Huygens' Clocks

Until the 17th century, most mechanical clocks, such as the one at Wells Cathedral used a foliot balance and a verge escapement to make them tick at a steady rate.

The toothed wheel (called a crown wheel) is turned anticlockwise by a weight hanging from a rope wrapped round the horizontal shaft (the rope and weight are not shown). This movement is controlled by the flat plates (called pallets) attached to the vertical shaft (or verge) on top of which there is a bar (or foliot) with weights hanging from each end. The pallets engage with the teeth of the crown wheel. In this diagram, the top tooth is pushing the pallet to the left, turning the verge anticlockwise. The verge turns until the lower pallet meets the bottom tooth, which pushes the verge in the other direction.

The back-and-forth movement of the verge and foliot stop the crown wheel turning freely. The time taken for each swing of the foliot, and the rate of rotation of the crown wheel, can be controlled by moving the weights on the foliot. The hands of the clock are connected to the shaft of the crown wheel by a system of gears.

The mechanism for controlling the movement of a clock is called an escapement and this type is known as a verge escapement. The time taken for each swing of the foliot is affected by many things and varies unpredictably. Typically, clocks which used foliot balances could gain or lose up to fifteen minutes a day.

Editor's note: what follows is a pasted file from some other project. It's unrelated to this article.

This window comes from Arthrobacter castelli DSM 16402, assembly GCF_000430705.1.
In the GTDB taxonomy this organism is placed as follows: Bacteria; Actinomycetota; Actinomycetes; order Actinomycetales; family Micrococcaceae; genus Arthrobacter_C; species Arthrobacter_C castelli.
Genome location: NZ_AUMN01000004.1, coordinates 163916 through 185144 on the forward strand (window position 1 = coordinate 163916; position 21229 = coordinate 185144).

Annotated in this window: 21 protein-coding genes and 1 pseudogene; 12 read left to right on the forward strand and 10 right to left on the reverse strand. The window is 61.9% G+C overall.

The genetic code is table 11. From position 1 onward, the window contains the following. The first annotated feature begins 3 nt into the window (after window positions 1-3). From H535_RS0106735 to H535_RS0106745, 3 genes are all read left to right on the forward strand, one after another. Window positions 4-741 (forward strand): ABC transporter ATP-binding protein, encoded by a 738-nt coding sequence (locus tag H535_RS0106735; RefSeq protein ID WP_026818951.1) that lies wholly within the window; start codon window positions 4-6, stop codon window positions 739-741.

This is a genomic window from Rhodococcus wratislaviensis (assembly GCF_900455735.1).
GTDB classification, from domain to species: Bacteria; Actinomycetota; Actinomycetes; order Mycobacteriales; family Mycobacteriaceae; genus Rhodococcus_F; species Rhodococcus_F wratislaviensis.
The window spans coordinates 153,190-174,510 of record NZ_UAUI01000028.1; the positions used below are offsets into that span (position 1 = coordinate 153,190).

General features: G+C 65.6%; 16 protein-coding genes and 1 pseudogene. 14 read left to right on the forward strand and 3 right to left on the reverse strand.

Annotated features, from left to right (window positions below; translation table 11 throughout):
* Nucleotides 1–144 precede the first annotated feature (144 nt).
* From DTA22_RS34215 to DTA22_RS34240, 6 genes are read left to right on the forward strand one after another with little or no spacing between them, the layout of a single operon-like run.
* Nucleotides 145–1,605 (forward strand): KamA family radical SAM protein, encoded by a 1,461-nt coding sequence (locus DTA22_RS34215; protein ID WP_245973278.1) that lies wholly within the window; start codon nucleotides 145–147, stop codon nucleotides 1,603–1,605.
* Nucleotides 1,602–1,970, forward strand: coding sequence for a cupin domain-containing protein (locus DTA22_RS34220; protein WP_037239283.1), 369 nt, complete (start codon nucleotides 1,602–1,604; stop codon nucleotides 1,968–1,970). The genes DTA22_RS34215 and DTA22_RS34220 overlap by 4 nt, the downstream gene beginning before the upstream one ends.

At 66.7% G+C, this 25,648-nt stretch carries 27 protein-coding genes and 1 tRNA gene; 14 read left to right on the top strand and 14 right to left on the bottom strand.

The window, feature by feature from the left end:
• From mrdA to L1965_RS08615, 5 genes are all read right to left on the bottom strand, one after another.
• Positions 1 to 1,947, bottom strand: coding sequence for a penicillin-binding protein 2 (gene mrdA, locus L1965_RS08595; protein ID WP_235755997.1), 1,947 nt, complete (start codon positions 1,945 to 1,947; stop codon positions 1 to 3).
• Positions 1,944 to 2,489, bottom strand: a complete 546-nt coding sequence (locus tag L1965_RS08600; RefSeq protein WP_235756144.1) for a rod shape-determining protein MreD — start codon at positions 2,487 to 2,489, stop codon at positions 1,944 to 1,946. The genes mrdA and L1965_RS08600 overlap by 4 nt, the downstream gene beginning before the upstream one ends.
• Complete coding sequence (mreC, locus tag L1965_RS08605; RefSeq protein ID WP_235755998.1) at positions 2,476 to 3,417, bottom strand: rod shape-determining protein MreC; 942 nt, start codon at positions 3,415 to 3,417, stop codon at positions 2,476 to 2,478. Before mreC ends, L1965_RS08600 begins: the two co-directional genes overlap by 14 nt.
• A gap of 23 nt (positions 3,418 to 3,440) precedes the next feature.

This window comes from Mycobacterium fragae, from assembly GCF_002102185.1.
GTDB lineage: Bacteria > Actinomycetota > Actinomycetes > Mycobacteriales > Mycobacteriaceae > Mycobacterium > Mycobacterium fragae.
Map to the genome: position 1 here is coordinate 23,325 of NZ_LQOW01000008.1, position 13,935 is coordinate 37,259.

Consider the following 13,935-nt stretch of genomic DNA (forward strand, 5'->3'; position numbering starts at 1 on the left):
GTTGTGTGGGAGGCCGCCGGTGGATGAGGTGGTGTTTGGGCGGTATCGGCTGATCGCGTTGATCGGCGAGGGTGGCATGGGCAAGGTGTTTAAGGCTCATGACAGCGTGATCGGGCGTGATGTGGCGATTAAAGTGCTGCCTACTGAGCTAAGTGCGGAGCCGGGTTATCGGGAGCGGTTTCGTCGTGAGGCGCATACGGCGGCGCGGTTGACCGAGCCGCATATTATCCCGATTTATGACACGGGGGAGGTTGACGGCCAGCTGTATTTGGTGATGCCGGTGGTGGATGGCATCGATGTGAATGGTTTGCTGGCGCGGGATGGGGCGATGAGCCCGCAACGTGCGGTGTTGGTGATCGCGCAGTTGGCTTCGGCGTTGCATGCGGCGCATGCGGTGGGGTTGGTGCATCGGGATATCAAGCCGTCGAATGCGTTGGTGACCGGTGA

The time taken for a pendulum to swing (its period) is much more reliable. It depends almost entirely on the pendulum's length. It is only slightly altered by the type of escapement used or the size of the swing, as long as this is not very large.

Huygens' first pendulum clock used a verge escapement similar to those used in foliot balance clocks. Later pendulum clocks used anchor escapements, as shown in this model. This kind of escapement also allows one tooth of the wheel to pass each time the pendulum completes a swing but it requires a smaller swing angle than a verge escapement does. This is an improvement because, if a pendulum swings through a very large angle, its accuracy is reduced.